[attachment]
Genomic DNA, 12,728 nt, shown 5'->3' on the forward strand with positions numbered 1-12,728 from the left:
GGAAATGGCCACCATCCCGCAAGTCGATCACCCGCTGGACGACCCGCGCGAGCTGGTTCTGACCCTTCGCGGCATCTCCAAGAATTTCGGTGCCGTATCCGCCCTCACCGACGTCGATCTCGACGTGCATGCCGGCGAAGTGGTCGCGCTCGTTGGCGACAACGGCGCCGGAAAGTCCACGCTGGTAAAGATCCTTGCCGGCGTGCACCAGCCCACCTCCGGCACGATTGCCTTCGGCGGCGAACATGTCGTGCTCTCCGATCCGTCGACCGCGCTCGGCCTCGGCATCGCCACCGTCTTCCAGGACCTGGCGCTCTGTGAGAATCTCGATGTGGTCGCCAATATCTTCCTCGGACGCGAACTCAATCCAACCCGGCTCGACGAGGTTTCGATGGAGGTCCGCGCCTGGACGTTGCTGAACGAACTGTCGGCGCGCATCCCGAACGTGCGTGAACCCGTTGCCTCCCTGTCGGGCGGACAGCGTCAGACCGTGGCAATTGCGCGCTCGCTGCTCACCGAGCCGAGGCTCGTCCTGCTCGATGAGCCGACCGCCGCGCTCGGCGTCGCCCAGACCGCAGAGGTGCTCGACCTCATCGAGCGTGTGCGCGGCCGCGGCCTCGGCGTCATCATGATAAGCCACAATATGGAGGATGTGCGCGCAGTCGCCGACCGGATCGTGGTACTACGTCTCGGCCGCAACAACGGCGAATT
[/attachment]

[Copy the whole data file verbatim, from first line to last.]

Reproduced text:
Genomic DNA, 12,728 nt, shown 5'->3' on the forward strand with positions numbered 1-12,728 from the left:
GGAAATGGCCACCATCCCGCAAGTCGATCACCCGCTGGACGACCCGCGCGAGCTGGTTCTGACCCTTCGCGGCATCTCCAAGAATTTCGGTGCCGTATCCGCCCTCACCGACGTCGATCTCGACGTGCATGCCGGCGAAGTGGTCGCGCTCGTTGGCGACAACGGCGCCGGAAAGTCCACGCTGGTAAAGATCCTTGCCGGCGTGCACCAGCCCACCTCCGGCACGATTGCCTTCGGCGGCGAACATGTCGTGCTCTCCGATCCGTCGACCGCGCTCGGCCTCGGCATCGCCACCGTCTTCCAGGACCTGGCGCTCTGTGAGAATCTCGATGTGGTCGCCAATATCTTCCTCGGACGCGAACTCAATCCAACCCGGCTCGACGAGGTTTCGATGGAGGTCCGCGCCTGGACGTTGCTGAACGAACTGTCGGCGCGCATCCCGAACGTGCGTGAACCCGTTGCCTCCCTGTCGGGCGGACAGCGTCAGACCGTGGCAATTGCGCGCTCGCTGCTCACCGAGCCGAGGCTCGTCCTGCTCGATGAGCCGACCGCCGCGCTCGGCGTCGCCCAGACCGCAGAGGTGCTCGACCTCATCGAGCGTGTGCGCGGCCGCGGCCTCGGCGTCATCATGATAAGCCACAATATGGAGGATGTGCGCGCAGTCGCCGACCGGATCGTGGTACTACGTCTCGGCCGCAACAACGGCGAATT